Barriers to entry persist for many Black women who find themselves underrepresented, undervalued and, often, disrespected at work.
The World Economic Forum estimates that it will take over 200 years to close the gender pay gap. No one should have the patience to wait that long. How can we accelerate change?
This essay is an homage and COVID-era update to to Judy Brady’s classic satirical feminist manifesto, “I Want a Wife,” which originated as a speech at a San Francisco protest in 1970. This essay appeared in the first issue of Ms. in 1971.
Women, people of color and an intersection of the two groups—Black women—will inevitably be overrepresented among the current glut of jobless Americans. The “double gap”—a term I use to convey that Black women are subject to gender, as well as racial, wage gaps—has real, tangible consequences for the Black community.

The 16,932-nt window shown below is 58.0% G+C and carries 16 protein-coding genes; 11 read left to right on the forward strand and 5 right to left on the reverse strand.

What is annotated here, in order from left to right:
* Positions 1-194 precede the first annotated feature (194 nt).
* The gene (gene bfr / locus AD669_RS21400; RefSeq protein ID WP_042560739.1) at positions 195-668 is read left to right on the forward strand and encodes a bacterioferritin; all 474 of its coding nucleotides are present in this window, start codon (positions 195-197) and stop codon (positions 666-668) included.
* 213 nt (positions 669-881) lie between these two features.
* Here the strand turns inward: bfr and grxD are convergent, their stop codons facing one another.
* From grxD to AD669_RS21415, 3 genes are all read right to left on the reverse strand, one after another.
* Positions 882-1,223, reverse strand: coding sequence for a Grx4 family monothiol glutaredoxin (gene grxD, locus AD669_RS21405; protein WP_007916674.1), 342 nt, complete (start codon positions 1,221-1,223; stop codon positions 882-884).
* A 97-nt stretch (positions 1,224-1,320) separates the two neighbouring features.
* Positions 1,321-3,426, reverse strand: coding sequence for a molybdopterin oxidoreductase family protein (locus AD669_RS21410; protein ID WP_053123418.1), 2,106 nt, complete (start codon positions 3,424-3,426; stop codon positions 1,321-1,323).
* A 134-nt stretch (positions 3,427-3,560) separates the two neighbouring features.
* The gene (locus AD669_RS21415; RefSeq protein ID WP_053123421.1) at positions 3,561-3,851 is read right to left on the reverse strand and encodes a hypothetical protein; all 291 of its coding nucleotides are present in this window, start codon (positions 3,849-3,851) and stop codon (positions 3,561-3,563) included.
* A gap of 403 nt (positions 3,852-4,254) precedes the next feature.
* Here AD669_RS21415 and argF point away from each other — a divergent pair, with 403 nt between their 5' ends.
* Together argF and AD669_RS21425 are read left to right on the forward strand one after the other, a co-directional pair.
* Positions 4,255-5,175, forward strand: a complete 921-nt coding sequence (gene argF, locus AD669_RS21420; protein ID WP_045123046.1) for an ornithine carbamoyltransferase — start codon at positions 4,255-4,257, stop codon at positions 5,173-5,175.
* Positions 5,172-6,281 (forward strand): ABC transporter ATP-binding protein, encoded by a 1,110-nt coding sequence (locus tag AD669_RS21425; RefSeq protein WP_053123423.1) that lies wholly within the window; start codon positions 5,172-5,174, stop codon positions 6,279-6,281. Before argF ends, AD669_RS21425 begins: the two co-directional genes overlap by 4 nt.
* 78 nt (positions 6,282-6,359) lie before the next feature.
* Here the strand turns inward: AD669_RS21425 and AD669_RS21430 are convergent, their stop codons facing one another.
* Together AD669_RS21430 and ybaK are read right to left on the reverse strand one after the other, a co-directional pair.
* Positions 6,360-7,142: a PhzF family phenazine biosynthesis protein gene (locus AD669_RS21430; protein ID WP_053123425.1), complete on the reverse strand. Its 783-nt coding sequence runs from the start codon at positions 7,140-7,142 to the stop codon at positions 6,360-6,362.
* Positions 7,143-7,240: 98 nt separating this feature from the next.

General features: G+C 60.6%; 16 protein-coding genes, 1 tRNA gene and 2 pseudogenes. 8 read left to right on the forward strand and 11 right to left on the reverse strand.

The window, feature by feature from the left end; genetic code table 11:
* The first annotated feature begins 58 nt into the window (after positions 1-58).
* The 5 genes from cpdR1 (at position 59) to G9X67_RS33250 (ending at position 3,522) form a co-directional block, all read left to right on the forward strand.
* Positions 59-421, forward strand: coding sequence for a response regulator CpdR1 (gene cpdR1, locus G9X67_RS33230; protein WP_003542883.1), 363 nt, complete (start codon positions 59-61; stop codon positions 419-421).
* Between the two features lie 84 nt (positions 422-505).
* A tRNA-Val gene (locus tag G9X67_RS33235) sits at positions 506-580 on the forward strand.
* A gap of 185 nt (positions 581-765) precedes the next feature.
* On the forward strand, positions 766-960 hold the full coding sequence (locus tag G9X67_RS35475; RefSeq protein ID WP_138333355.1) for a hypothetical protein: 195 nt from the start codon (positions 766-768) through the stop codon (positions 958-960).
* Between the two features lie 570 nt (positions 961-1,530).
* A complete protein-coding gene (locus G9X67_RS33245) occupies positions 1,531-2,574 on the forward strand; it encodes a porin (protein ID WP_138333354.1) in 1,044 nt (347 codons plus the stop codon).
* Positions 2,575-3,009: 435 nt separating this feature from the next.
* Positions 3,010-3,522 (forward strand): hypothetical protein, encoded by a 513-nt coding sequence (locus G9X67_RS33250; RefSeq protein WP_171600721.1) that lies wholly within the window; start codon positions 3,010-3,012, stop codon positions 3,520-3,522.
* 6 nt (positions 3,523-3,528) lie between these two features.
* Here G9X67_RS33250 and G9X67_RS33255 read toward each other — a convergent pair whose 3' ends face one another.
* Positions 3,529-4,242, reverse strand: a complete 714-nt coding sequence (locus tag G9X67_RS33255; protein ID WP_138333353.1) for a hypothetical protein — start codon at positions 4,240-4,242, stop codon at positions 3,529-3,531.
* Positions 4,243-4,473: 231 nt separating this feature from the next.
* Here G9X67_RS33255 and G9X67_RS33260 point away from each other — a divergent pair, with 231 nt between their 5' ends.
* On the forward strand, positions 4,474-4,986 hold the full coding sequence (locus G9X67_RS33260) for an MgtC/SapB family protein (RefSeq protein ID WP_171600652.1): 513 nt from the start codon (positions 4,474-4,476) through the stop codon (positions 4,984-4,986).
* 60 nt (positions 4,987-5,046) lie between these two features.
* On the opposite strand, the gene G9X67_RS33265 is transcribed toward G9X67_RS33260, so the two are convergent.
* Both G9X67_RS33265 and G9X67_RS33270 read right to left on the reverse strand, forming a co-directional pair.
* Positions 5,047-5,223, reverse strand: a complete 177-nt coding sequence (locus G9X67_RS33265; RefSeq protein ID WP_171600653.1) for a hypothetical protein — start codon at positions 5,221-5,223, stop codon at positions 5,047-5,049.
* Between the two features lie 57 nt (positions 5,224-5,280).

Three weeks ago, most of us—proud feminists and progressives—would have said we shared the burden of parenting relatively evenly. Why then, at times of crisis, do these imbalances emerge?
Kamala Harris’ new plan to combat the gender wage gap is a beacon for change in a society that blames women.
Only one month after a record number of women were sworn in to serve in the 116th Congress, feminist lawmakers in the House re-introduced the Paycheck Fairness Act.
The idea that Asian Americans and Pacific Islander women are a monolith is not only inaccurate, it’s irresponsible—and it’s hurting our chances at getting equal pay.
More than two-thirds of teenagers work while still in school—and the wage gap starts before they graduate.
Reprinted with permission from the American Association of University Women Halloween is the perfect time to tell ghost stories. But there’s nothing scarier than the true story of gender inequality in the United States. Forget ghouls, goblins, and graveyards—these 10 statistics on women’s equality reflect a reality far scarier than whatever comes out to haunt […]